can hopefully show the effect of the NMW in numerical terms. Obviously unemployment is affected by other variables but if we expect these variables to be relatively stable then it is the introduction of the NMW that will have the greatest effect. All that can be seen is whether there is a strong positive effect on unemployment after the NMW is introduced.2 Using Eviews, the coefficient obtained for the minimum wage dummy variable was 0.495058. This tells us that the impact of the minimum wage has been to increase unemployment. The R squared value of 0.92607 suggests that the model is representative but this may also be due to heteroskedasticity being present in the model. On the basis of this model the NMW has increased unemployment. Whilst the results of my simple regression were positive showing a connection between the NMW and unemployment, it is unsafe to draw a firm conclusion from the results. This is because it includes too few variables. Even the work of Benjamin Nardella3 which included a total of nine variables cannot statistically prove the effect of a minimum wage. Most models will confirm a connection between minimum wages and unemployment, but Machin4 argues 'the effect of a minimum wage always depends on the assumptions that the modeller makes prior to the experiment.' ...read more.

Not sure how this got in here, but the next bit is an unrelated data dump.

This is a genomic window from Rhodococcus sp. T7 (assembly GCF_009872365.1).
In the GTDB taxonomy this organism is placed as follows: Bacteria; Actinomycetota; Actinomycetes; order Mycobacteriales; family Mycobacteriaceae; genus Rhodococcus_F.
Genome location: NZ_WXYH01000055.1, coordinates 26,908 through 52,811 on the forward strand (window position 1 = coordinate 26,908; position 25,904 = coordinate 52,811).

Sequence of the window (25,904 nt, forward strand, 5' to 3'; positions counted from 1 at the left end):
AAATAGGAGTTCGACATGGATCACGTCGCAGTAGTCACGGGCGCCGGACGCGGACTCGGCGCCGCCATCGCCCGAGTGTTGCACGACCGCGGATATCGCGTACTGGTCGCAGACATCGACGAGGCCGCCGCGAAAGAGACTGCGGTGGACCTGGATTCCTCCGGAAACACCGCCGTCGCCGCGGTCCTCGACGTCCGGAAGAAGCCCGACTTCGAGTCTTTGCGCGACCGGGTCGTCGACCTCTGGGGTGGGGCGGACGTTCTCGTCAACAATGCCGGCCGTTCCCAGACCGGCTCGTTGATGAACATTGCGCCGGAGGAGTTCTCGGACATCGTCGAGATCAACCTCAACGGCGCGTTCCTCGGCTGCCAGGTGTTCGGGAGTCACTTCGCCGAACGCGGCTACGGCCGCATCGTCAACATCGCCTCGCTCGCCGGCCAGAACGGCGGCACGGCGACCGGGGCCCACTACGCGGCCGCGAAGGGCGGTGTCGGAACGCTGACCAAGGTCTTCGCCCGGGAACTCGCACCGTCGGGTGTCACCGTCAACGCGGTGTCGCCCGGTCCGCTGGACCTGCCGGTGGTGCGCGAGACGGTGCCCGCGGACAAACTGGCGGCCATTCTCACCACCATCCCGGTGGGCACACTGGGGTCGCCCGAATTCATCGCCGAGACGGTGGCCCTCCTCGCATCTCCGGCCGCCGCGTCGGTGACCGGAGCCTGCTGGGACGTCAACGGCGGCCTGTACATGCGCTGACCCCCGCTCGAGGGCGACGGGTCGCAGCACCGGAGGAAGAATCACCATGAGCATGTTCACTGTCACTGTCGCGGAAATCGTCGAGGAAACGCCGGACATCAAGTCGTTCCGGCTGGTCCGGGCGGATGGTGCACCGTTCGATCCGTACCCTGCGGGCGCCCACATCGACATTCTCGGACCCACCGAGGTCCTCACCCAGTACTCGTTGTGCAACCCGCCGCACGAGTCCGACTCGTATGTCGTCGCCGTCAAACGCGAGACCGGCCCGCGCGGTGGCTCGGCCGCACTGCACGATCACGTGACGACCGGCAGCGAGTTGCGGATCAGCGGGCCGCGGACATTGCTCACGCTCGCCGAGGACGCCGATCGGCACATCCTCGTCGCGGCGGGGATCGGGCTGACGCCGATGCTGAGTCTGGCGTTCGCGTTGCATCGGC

Appendix 1.1 Annual unemployment figures for Fig.2 (quarterly figures included in chart and regression for greater accuracy) 1992 9.8 1993 10.5 1994 9.8 1995 8.8 1996 8.3 1997 7.2 1998 6.2 1999 6.1 2000 5.6 2001 4.9 2002 5.2 2003 5.0 1.2 Results of statistical regression: Dependent Variable: UNEMPLOYMENT Method: Least Squares Date: 03/30/04 Time: 15:56 Sample(adjusted): 1992:1 2003:3 Included observations: 47 after adjusting endpoints Variable Coefficient Std. Error t-Statistic Prob. C 18.26817 0.749137 24.38561 0 MW 0.495058 0.314841 1.572408 0.123 GDP -5.43E-05 4.08E-06 -13.30164 0 R-squared 0.92607 Mean dependent var 7.140426 Adjusted R-squared 0.92271 S.D. dependent var 1.943625 S.E. of regression 0.540349 Akaike info criterion 1.668499 Sum squared resid 12.84699 Schwarz criterion 1.786593 Log likelihood -36.20972 F-statistic 275.5801 Durbin-Watson stat 0.141813 Prob(F-statistic) 0 1.3 Results of Benjamin Nardella's regression: Dependent Variable: UNEMP Method: Least Squares Date: 11/04/03 Time: 23:43 Sample(adjusted): 1959:01 2002:09 Included observations: 525 after adjusting endpoints Variable Coefficient Std. Error t-Statistic Prob. MINIMUMWAGE 1.113130 0.180466 6.168085 0.0000 MONEYSUPPLY 0.001590 0.000205 7.741704 0.0000 POPULATION 0.000194 1.33E-05 14.62016 0.0000 REALGDP -0.005619 0.000180 -31.22630 0.0000 LABORFORCE 0.000416 1.76E-05 23.66911 0.0000 INFLATION -0.173792 0.016102 -10.79290 0.0000 GOVTSUP 0.000626 0.000459 1.362775 0.1735 CPI -0.158707 0.009237 -17.18170 0.0000 C -37.48853 2.088863 -17.94686 0.0000 R-squared 0.829552 Mean dependent var 5.917714 Adjusted R-squared 0.826909 S.D. dependent var 1.478307 S.E. of regression 0.615038 Akaike info criterion 1.882727 Sum squared resid 195.1879 Schwarz criterion 1.955814 Log likelihood -485.2159 F-statistic 313.9142 Durbin-Watson stat 0.334728 Prob(F-statistic) 0. ...read more.